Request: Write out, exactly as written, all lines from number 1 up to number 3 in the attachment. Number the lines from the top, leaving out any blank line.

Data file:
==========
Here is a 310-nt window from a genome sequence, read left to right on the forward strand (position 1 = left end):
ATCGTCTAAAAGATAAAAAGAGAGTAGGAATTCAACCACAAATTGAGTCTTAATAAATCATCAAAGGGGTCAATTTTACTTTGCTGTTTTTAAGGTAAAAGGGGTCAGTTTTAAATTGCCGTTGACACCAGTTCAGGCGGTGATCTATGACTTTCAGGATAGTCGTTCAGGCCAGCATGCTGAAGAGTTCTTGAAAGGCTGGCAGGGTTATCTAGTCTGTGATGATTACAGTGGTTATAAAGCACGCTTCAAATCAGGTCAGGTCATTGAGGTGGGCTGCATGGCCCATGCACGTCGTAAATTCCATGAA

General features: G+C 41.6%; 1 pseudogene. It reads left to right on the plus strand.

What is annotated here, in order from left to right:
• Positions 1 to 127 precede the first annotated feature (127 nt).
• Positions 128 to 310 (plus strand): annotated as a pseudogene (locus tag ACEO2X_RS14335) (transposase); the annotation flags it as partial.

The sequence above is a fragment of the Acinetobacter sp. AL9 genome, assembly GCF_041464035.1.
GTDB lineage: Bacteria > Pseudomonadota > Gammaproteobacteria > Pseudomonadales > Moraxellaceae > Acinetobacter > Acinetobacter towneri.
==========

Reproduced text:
Here is a 310-nt window from a genome sequence, read left to right on the forward strand (position 1 = left end):
ATCGTCTAAAAGATAAAAAGAGAGTAGGAATTCAACCACAAATTGAGTCTTAATAAATCATCAAAGGGGTCAATTTTACTTTGCTGTTTTTAAGGTAAAAGGGGTCAGTTTTAAATTGCCGTTGACACCAGTTCAGGCGGTGATCTATGACTTTCAGGATAGTCGTTCAGGCCAGCATGCTGAAGAGTTCTTGAAAGGCTGGCAGGGTTATCTAGTCTGTGATGATTACAGTGGTTATAAAGCACGCTTCAAATCAGGTCAGGTCATTGAGGTGGGCTGCATGGCCCATGCACGTCGTAAATTCCATGAA

General features: G+C 41.6%; 1 pseudogene. It reads left to right on the plus strand.